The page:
Everything Everywhere, the combined entity of Orange and T-Mobile, has switched on its 4G network in four UK cities – London, Bristol, Cardiff and Birmingham – so that the company’s engineers can begin live testing and systems integration, in preparation for a commercial rollout.
Everything Everywhere, the combined entity of Orange and T-Mobile, has switched on its 4G network in four UK cities, so that the company’s engineers can begin live testing and systems integration in preparation for a commercial rollout, but customers of the existing brands will not have access to the new 4G services.
Last month, communications regulator Ofcom approved Everything Everywhere’s request to use its existing 1800MHz spectrum for next generation 4G services, which will allow it to roll out a Long Term Evolution (LTE) network several months before its competitors.
The LTE network will become available to consumers and businesses in London, Bristol, Cardiff and Birmingham in the coming weeks, and is expected to launch in 12 more cities – Edinburgh, Belfast, Derby, Glasgow, Hull, Leeds, Liverpool, Manchester, Newcastle, Nottingham, Sheffield and Southampton – by Christmas.
Further towns, cities and rural areas will follow rapidly, with 2013 population coverage to reach 70 percent, and 98 percent covered by 2014.
Orange and T-Mobile customers will not have access to 4G services when the network goes live. Instead, 4G services will be offered under a new brand name, EE, which the company is characterising as a “superfast” customer brand to stand alongside its existing brands.
Orange and T-Mobile customers with compatible handsets will have the option to upgrade to the new EE brand. Supported devices include the Samsung Galaxy S3 LTE, the Nokia Lumia 920 and 820, the HTC One XL, and the Huawei Ascend P1 LTE, E589 Mobile WiFi and E392 Mobile Broadband stick.
EE was not able to confirm whether the forthcoming iPhone 5, expected to be unveiled tomorrow, will be supported. However, Olaf Swantee, CEO of EE, said that the company would be “announcing more devices very shortly”.
Swantee said that the UK's digital backbone has become “as important as the roads, the railways and the airports”. He said that existing networks are too slow to meet current demand, and the advent of 4G would allow Britain to become “a more modern, connected country”.
The company will also offer fixed-line broadband services under the EE brand, which will be provided using BT's fibre infrastructure. Fotis Karonis, CTO of EE, told Techworld that this would allow EE to move away from being a simple mobile operator to become an “creative communications provider”.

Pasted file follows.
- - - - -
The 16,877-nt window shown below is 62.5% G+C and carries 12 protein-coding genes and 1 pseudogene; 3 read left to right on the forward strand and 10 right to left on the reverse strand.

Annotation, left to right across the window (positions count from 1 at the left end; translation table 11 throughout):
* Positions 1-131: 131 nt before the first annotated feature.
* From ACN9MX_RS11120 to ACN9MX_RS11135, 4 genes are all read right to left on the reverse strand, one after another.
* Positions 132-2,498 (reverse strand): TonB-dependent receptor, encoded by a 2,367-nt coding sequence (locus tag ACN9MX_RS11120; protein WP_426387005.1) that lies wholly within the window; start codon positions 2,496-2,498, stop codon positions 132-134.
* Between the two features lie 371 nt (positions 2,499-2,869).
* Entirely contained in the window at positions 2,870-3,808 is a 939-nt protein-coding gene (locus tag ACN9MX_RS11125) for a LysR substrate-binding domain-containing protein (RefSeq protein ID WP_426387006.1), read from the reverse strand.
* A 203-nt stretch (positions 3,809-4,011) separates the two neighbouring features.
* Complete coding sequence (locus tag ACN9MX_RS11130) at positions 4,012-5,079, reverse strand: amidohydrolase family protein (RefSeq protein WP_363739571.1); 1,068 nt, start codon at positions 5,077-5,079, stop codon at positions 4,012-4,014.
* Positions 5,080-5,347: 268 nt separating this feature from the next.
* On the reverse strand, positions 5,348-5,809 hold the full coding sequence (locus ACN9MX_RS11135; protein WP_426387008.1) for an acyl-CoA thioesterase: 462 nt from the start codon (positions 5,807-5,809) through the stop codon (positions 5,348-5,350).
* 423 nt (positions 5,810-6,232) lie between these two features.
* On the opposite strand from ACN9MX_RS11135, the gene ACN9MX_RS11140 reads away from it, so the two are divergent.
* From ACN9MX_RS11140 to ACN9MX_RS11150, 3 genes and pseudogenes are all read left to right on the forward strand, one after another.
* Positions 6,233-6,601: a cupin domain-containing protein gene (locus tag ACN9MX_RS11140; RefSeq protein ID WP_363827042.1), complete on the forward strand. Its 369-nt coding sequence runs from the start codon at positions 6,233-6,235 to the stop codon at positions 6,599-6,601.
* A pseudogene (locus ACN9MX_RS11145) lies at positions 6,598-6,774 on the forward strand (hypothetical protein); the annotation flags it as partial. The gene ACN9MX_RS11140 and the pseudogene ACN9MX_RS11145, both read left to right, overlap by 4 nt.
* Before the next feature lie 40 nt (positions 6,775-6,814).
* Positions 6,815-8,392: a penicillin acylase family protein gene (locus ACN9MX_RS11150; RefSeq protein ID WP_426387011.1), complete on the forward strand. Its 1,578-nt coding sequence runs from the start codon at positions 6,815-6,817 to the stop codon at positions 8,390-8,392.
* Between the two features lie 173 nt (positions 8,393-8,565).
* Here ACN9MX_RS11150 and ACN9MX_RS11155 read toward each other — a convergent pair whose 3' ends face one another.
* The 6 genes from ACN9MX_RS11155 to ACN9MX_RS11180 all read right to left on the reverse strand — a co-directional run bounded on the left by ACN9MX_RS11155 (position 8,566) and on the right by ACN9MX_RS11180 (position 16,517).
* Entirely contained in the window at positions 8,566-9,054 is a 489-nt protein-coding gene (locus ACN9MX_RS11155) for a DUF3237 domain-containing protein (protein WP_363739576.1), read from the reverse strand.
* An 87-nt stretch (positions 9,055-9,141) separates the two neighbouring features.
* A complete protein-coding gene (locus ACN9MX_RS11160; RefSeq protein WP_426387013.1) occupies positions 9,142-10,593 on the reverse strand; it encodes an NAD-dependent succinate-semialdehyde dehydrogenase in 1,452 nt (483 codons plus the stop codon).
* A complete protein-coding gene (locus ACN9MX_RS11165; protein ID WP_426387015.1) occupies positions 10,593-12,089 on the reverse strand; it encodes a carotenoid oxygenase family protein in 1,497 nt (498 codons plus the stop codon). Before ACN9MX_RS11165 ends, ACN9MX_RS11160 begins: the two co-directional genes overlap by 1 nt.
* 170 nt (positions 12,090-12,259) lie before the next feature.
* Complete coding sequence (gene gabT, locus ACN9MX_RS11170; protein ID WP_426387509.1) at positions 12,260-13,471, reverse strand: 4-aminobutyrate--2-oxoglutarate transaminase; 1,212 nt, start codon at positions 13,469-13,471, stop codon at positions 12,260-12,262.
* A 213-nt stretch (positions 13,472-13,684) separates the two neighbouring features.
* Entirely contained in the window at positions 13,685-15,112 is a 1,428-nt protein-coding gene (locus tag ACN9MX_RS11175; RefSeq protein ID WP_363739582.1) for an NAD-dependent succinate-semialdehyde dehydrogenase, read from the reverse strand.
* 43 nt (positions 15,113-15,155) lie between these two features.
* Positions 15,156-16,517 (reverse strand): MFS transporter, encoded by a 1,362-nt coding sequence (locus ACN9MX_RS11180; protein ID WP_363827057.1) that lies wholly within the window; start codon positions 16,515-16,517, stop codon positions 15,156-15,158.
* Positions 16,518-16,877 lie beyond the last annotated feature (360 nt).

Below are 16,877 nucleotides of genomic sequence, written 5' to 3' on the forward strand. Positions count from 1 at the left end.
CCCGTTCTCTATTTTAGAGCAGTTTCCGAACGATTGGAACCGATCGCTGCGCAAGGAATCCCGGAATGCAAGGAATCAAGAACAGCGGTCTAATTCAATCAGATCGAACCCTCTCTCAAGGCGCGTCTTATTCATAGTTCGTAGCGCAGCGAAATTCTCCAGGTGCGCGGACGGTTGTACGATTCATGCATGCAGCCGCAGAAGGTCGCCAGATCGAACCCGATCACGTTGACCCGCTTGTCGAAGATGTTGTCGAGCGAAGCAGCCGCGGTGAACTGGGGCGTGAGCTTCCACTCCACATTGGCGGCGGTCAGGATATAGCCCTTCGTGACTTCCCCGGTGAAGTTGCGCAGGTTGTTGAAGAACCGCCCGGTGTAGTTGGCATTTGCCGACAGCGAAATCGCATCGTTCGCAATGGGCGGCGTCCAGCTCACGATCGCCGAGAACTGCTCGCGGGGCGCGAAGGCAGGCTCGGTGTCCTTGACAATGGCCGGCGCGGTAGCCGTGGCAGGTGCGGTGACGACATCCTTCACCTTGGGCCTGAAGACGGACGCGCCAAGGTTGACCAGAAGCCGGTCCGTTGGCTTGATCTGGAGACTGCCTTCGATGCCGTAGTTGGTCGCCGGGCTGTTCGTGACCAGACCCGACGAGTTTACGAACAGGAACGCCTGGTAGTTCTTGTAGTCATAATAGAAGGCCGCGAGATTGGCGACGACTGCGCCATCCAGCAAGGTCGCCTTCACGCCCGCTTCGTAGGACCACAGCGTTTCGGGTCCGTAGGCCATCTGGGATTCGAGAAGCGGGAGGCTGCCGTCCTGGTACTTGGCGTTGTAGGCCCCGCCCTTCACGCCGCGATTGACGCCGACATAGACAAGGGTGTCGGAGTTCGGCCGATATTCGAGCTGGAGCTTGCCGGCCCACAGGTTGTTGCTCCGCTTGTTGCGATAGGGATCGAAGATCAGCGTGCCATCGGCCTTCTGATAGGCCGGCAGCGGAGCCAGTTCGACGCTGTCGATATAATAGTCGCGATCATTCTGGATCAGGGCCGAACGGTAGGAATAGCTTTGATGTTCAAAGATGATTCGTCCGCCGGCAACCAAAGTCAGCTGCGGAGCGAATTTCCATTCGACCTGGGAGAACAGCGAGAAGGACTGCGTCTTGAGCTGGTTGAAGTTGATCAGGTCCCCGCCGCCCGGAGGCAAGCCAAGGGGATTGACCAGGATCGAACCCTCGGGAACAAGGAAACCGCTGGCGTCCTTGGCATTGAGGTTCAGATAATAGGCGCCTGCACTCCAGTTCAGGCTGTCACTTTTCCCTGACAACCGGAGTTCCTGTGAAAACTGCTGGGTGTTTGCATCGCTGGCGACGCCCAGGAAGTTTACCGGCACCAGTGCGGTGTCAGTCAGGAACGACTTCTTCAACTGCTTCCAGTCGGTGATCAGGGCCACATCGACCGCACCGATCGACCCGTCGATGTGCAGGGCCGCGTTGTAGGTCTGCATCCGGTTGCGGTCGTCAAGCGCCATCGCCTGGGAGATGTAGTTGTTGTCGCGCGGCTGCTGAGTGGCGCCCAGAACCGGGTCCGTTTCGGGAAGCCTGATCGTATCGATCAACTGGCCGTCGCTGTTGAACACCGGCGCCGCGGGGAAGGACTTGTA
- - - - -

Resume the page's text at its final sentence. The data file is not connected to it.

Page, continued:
EE did not offer any pricing information for either its 4G mobile or fixed-line broadband services, but Karonis said the intention was “to be really competitive and address the broader public”.
He added that, although Orange and T-Mobile customers will not have access to 4G services, they will benefit from ongoing investment in EE's 2G and 3G mobile network.
“We've invested quite heavily to support the growth and the quality of the network – developing the 2G network, putting huge investment into the 3G network, integrating the two together to make it fully seamless, adding all of this backhaul capacity. You need all of those ingredients to allow you to launch 4G,” said Karonis.
EE expects its new “superfast” brand to be particularly attractive to small and medium businesses and large enterprises. This is because, as employees become increasingly mobile, the reliability of the network becomes a major priority.
“The improvements that we have made over the last year by integrating the Orange and T-Mobile networks has given us the capability to offer business customers much wider coverage and better SLAs,” said Karonis. “We have also indoor coverage, and we study businesses' vertical requirements to provide end-to-end solutions.”
To support the launch of the new brand, EE is opening more than 700 branded stores across Britain’s high streets. The new EE stores – formerly Orange and T-Mobile shops – will serve customers of all three brands.
Britain has previously been criticised for being in the slow lane when it comes to 4G mobile services, trailing countries such as Angola, Azerbaijan and Uzbekistan. However, Ovum analyst Matthew Howett said the decision to cover London in its entirety from day one makes it “one of the most ambitious rollouts we have seen”.
Mayor of London Boris Johnson, who attended the press conference at London's Science Museum, welcomed the imminent arrival of EE's 4G network in the capital. “We are now the city with the greatest 4G coverage anywhere in the world," he claimed.
In other 4G news, the government has intervened in the ongoing dispute over 4G spectrum, which has resulted in the UK’s four mobile operators agreeing to a one month hiatus on any legal action in order to carry out peace talks.
Analysts have called for government intervention in recent months, as it was becoming increasingly likely that the spectrum auction, which was due to take place earlier this year but has been delayed numerous times due to industry disputes, would be further postponed.
“The industry [would have got] to a point of mutual destruction if people started suing,” said one person familiar with the talks.
“This is a cooling-off period where no one can launch or litigate and where the industry can work out a collective way forward.”